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Thread: Help for some newbies, please

  1. #1
    TheTorHunters Guest

    Default Help for some newbies, please

    Hi everyone,

    We are new to this site and have just discovered Geocaching, so are looking to get a GPS sometime soon. We are experienced hillwalkers who would like to get the best we can afford, so have been looking at the Garmin Etrex Legend/Vista HCX, Garmin GPS 60csx or Garmin Oregon 200/300 as possible contenders.

    We like a bit of technology and are trying to ensure futureproofing as far as possible - I notice that the OS have developed maps for the oregon. Are they worth the money?

    All opinions and experience would be gratefully received as this is quite a minefield!

    Many thanks in advance

  2. #2

    Join Date
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    Hi,

    Its very much a matter of personal choice with GPS units - I have a 60csx which does me just fine. I have the Garmin Topo maps for it but recently I have been trying out Talkytoasters Opensource OS maps - which seem to work most of the time.

    Others on the forum will favour the Oregon or Colorado.

    as I say its down to personal preference - go to an outdoor shop and have a look at the differnet models - then buy online.
    Happy Caching

    Gazooks

    - Setting a good example for children takes all the fun out of middle age.

  3. #3

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    Quote Originally Posted by gazooks View Post
    recently I have been trying out Talkytoasters Opensource OS maps - which seem to work most of the time.
    Interesting that - they've worked 100% of the time for me (on a Vista Cx), except when I tried the routable version, which was a bit jittery.

    go to an outdoor shop and have a look at the differnet models - then buy online.
    That's the way to do it alright.

  4. #4
    nobbynobbs Guest

    Default

    very hard to answer. buy the most expensive unit is a method that usually works.
    get to a couple of events and beg borrow or steal a couple of units for a few mins to see what they're like.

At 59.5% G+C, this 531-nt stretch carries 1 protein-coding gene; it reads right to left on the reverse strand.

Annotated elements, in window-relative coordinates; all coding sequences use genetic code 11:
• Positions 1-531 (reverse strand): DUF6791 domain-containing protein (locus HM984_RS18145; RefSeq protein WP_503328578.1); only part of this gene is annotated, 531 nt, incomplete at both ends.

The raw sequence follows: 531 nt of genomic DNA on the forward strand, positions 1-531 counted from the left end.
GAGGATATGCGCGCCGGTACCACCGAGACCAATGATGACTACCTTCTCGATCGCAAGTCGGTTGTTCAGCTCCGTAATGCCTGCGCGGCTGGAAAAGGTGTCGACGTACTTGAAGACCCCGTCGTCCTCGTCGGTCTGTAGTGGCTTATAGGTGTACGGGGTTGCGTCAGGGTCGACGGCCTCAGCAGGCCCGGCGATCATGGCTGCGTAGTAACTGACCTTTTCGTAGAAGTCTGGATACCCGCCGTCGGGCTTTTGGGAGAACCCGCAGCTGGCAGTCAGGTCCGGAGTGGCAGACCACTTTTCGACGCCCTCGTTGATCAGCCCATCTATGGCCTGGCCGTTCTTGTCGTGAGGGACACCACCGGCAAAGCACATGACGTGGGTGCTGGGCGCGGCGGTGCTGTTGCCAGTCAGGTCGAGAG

garmin are very good. i've been happy with my map60c for a couple of years now.

  5. #5

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    Quote Originally Posted by agentmancuso View Post
    Interesting that - they've worked 100% of the time for me (on a Vista Cx), except when I tried the routable version, which was a bit jittery.
    What I meant was the coverage of the maps - where they have been updated. The actual maps actually work well.
    Happy Caching

    Gazooks

    - Setting a good example for children takes all the fun out of middle age.

  6. #6
    TheTorHunters Guest

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    I am thinking now of the Oregon 300. Has anyone used the GB discoverer maps yet and are they any good. How do you plan routes using them - on the handset or on the PC.

    Thank you for your help.

  7. #7

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    Quote Originally Posted by TheTorHunters View Post
    I am thinking now of the Oregon 300. Has anyone used the GB discoverer maps yet and are they any good. How do you plan routes using them - on the handset or on the PC.
    Thank you for your help.
    Routes can be planned on the unit. Town/city to town/city or cache to cache.

    Or if you have Memory Map on the computer routes can be transferred to the unit.

    Discoverer maps -I can recommend them.
    I have a Geocaching problem...
    Work gets in the way!

    * Cache Walker -Caching by byway, not highway! CacheWalker.co.uk
    Walking and Caching in Warwickshire, Worcestershire, Gloucestershire areas

  8. #8

    Join Date
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    Quote Originally Posted by TheTorHunters View Post
    I am thinking now of the Oregon 300. Has anyone used the GB discoverer maps yet and are they any good. How do you plan routes using them - on the handset or on the PC.

    Thank you for your help.
    I used a Garmin etrex Vista HCx very successfully for 18 months - both for geocaching and walking - with its TOPO GB map. This tries to show footpaths, but are a bit hit and miss! On the other hand its very good at including canals (for towpath walks) and contour lines so as you zoom in to a cache, you can use clues about whether it is uphill or downhill of you even when it doesn't show the footpath you are on. You do have to find your own route to the cache though as you can only get it to create a route on roads. (When driving to a trailhead I use my TomTom anyway as it's much more convenient in the car.)

    I recently bought an Oregon 400t as it includes the TOPO Europe map and I'd found it frustrating to go cacheing in France and Spain when on holiday and not have any maps on my etrex. But I soon realised that the TOPO Europe map was not as good as the TOPO GB map in the UK (less detailed coverage and no canals!). So I added my TOPO GB map to it as well for cacheing in the UK. I've also bought the Discoverer GB Northern England OS map which replicates the Landranger detail. This is great for navigating along footpaths to a cache area, but if you zoom in on approaching the cache, you find the cache hidden in a blurry map! (My solution is to either use the compass page instead or to switch to a second profile using the TOPO GB map.)